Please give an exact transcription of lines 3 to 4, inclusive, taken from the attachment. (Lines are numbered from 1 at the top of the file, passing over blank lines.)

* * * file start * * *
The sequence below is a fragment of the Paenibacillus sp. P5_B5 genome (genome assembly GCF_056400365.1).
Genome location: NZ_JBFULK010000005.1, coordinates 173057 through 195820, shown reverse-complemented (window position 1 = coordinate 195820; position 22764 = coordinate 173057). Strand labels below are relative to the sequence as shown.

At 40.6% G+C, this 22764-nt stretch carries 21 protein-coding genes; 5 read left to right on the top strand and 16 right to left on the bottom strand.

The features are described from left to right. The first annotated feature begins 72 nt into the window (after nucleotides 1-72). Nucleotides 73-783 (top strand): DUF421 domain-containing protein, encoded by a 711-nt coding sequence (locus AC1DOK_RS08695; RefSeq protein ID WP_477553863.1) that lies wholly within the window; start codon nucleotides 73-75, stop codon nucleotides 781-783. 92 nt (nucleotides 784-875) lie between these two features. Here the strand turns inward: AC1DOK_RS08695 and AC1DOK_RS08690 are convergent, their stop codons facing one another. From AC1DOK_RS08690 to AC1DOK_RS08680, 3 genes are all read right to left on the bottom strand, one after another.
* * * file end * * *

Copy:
At 40.6% G+C, this 22764-nt stretch carries 21 protein-coding genes; 5 read left to right on the top strand and 16 right to left on the bottom strand.

The features are described from left to right. The first annotated feature begins 72 nt into the window (after nucleotides 1-72). Nucleotides 73-783 (top strand): DUF421 domain-containing protein, encoded by a 711-nt coding sequence (locus AC1DOK_RS08695; RefSeq protein ID WP_477553863.1) that lies wholly within the window; start codon nucleotides 73-75, stop codon nucleotides 781-783. 92 nt (nucleotides 784-875) lie between these two features. Here the strand turns inward: AC1DOK_RS08695 and AC1DOK_RS08690 are convergent, their stop codons facing one another. From AC1DOK_RS08690 to AC1DOK_RS08680, 3 genes are all read right to left on the bottom strand, one after another.